Quality of Results in Response to Varying Queries
Most of us aren’t searching for out-of-the-box topics – in fact, if you take a look at your recent search history, it’s probably a collection of random topics like daily weather, news, and trending topics. Odds are, you likely submit many searched for things like names, places, companies, locations, and definitions. And DuckDuckGo is more than capable of providing all of that information, equally so to Google.
However, DuckDuckGo does run into some challenges when you submit very specific or vague search inquiries. At one time or another, haven’t we all searched for something like “movie with black and white dog and famous child actor”? It’s those searches that require a little extra help where Google truly excels. Because Google has a vastly larger pool of search data to dive into, it can often make an effective guess as to what you’re trying to find. DuckDuckGo can also get the job done, but you might have to clean up your unusual search terms a bit to hit the nail on the head.
But before you disqualify DuckDuckGo based on this alone, keep in mind that those types of searches are generally pretty rare. More often than not, you’re asking your search engine to help you answer simple, straightforward questions: and DuckDuckGo can absolutely do that.
The Final Say
There’s no question that Google commands the search engine market in a way that no other platform does. However, DuckDuckGo is proving that it’s possible to offer users a comparable search experience without asking them to make the same kinds of compromises on privacy. And although DuckDuckGo is a significantly smaller company without the same level of brand power that Google boasts, it’s definitely putting up an impressive fight.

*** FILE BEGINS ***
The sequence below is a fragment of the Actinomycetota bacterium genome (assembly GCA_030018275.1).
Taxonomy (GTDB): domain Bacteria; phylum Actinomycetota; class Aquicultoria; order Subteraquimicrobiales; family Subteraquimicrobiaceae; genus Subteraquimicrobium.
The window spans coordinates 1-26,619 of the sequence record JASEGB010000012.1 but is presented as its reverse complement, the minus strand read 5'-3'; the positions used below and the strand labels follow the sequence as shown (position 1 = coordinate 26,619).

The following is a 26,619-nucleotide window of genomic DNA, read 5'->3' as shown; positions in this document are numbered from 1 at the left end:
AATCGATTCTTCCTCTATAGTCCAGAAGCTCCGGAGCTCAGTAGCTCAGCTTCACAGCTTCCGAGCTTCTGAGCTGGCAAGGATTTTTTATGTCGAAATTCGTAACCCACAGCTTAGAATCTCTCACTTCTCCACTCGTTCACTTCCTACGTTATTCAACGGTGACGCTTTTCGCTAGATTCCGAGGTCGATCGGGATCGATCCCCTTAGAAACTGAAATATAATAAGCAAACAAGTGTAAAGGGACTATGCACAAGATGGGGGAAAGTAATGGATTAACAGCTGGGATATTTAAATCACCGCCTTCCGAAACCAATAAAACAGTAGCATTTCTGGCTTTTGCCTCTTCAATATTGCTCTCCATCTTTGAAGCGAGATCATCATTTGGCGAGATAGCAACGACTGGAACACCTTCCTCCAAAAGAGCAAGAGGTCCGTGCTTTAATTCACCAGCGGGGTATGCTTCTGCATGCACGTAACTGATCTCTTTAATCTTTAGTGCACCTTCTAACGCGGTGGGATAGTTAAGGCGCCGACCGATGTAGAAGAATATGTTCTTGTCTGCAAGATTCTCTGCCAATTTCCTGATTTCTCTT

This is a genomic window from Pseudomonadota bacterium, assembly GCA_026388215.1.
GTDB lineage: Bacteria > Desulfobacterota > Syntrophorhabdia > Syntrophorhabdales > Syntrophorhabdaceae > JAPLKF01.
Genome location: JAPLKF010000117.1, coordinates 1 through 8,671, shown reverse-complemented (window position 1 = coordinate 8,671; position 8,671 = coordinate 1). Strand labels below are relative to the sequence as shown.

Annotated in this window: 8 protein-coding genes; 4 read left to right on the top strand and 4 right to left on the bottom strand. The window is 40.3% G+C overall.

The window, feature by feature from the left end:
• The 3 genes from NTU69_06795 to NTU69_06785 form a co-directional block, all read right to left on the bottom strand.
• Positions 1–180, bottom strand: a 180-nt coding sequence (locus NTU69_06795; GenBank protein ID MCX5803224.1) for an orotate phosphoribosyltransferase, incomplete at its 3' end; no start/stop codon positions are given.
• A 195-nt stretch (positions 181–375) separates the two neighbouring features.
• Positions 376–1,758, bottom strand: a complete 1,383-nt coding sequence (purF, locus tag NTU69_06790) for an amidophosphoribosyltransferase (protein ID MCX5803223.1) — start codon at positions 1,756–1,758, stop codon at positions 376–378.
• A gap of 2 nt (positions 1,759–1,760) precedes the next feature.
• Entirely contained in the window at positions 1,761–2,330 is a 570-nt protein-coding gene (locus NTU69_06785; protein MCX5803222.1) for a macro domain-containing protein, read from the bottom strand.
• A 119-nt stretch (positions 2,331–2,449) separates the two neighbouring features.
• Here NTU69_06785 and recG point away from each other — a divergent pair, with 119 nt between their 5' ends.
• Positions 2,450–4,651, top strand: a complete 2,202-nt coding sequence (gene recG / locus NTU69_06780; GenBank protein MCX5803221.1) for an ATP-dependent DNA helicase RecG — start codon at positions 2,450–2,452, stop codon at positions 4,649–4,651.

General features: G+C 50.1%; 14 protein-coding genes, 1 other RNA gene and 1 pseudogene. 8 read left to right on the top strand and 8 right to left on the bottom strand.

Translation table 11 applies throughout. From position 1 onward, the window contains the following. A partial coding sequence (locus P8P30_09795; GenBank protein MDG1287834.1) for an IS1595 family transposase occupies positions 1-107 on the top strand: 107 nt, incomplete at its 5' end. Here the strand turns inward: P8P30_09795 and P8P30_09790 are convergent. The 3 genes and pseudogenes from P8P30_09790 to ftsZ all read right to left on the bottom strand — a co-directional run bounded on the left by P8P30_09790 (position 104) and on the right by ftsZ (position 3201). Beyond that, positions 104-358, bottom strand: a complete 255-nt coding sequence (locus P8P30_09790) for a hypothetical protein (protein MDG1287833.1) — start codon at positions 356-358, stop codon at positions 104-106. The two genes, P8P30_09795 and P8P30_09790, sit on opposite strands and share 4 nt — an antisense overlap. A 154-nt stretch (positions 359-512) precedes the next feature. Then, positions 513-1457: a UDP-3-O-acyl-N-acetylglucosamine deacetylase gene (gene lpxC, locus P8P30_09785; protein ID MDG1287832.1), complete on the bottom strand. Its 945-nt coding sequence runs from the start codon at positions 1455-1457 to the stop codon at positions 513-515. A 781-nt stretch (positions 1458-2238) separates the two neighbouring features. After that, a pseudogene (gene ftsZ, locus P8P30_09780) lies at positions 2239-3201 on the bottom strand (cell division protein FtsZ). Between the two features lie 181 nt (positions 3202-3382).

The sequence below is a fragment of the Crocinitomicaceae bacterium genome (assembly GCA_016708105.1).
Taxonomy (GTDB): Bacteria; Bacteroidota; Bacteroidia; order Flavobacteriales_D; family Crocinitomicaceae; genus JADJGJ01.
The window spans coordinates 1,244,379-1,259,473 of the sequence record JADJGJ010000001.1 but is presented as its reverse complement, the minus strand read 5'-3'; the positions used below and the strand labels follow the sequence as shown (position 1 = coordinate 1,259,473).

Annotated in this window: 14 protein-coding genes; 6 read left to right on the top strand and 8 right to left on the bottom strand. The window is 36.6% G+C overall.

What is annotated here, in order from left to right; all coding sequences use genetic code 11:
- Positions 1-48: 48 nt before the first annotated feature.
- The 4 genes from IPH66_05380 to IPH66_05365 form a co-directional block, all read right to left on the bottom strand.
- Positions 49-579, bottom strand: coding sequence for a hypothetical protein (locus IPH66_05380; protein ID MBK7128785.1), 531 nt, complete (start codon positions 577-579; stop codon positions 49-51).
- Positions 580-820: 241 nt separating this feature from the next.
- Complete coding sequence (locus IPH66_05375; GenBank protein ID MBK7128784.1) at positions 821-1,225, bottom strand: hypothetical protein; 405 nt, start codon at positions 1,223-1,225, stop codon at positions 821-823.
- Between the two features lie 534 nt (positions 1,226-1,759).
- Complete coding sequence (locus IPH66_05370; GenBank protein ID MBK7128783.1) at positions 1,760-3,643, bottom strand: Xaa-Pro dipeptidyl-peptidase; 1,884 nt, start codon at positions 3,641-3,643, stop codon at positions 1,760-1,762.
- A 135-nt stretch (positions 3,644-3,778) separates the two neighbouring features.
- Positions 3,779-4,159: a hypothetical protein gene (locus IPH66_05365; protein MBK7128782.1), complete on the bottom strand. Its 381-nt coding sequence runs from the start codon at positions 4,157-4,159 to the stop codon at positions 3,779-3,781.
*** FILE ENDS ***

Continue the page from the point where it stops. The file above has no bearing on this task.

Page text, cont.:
If you ask us, it’s more than worth giving DuckDuckGo a shot. Sure, Google has plenty of bells and whistles that seem impressive at first, but do you really need them? And when they come at the cost of your online privacy, is it a fair tradeoff? Those are questions only you can answer. But for the VDS team, DuckDuckGo has definitely captured our attention – and plenty of our future search queries.
Discover Why Search Engine Selection Matters with Help from V Digital Services
No matter who you are, where you’re located, or what you do professionally, you’ve probably used an online search engine at least once today. Most of us would agree that if there was any tool that we were planning to use multiple times a day, every day, we would probably do at least some basic research on how it works and whether it’s the best option for us. But if that’s the case, why are the majority of online users simply defaulting to the most popular search engine out there?
At V Digital Services, we’re passionate about every complexity of the digital world, from search engines to content marketing. Whether you’re an experienced business owner who’s ready to upgrade your marketing strategies or just getting started with digital strategy, we’re here to help. Together, we can take a closer look at how to put the Internet to work for you.
Contact the V Digital Services team today to start a professional partnership that can change your digital experience for the better.